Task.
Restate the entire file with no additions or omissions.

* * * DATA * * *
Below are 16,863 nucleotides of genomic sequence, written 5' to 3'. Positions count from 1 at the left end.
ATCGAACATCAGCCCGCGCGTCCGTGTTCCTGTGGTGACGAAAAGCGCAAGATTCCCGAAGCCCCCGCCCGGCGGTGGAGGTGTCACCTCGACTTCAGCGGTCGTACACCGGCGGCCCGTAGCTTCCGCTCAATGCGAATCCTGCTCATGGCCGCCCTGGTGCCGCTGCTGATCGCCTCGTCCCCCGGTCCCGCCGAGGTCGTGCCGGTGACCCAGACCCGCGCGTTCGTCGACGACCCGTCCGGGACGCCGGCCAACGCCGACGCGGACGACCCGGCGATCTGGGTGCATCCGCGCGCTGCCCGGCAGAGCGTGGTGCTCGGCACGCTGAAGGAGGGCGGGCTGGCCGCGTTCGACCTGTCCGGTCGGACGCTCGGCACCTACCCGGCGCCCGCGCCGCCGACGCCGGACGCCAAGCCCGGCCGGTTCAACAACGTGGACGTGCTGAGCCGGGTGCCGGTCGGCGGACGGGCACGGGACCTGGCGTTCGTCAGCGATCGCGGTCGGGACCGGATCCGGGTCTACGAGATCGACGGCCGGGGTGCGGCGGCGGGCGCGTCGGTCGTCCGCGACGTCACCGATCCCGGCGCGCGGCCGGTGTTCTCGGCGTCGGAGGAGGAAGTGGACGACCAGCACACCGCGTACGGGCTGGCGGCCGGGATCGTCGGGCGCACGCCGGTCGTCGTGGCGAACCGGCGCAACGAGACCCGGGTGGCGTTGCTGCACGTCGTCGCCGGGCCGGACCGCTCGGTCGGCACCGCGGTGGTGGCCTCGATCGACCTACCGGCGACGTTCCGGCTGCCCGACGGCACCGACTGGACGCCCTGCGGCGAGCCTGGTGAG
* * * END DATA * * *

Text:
Below are 16,863 nucleotides of genomic sequence, written 5' to 3'. Positions count from 1 at the left end.
ATCGAACATCAGCCCGCGCGTCCGTGTTCCTGTGGTGACGAAAAGCGCAAGATTCCCGAAGCCCCCGCCCGGCGGTGGAGGTGTCACCTCGACTTCAGCGGTCGTACACCGGCGGCCCGTAGCTTCCGCTCAATGCGAATCCTGCTCATGGCCGCCCTGGTGCCGCTGCTGATCGCCTCGTCCCCCGGTCCCGCCGAGGTCGTGCCGGTGACCCAGACCCGCGCGTTCGTCGACGACCCGTCCGGGACGCCGGCCAACGCCGACGCGGACGACCCGGCGATCTGGGTGCATCCGCGCGCTGCCCGGCAGAGCGTGGTGCTCGGCACGCTGAAGGAGGGCGGGCTGGCCGCGTTCGACCTGTCCGGTCGGACGCTCGGCACCTACCCGGCGCCCGCGCCGCCGACGCCGGACGCCAAGCCCGGCCGGTTCAACAACGTGGACGTGCTGAGCCGGGTGCCGGTCGGCGGACGGGCACGGGACCTGGCGTTCGTCAGCGATCGCGGTCGGGACCGGATCCGGGTCTACGAGATCGACGGCCGGGGTGCGGCGGCGGGCGCGTCGGTCGTCCGCGACGTCACCGATCCCGGCGCGCGGCCGGTGTTCTCGGCGTCGGAGGAGGAAGTGGACGACCAGCACACCGCGTACGGGCTGGCGGCCGGGATCGTCGGGCGCACGCCGGTCGTCGTGGCGAACCGGCGCAACGAGACCCGGGTGGCGTTGCTGCACGTCGTCGCCGGGCCGGACCGCTCGGTCGGCACCGCGGTGGTGGCCTCGATCGACCTACCGGCGACGTTCCGGCTGCCCGACGGCACCGACTGGACGCCCTGCGGCGAGCCTGGTGAG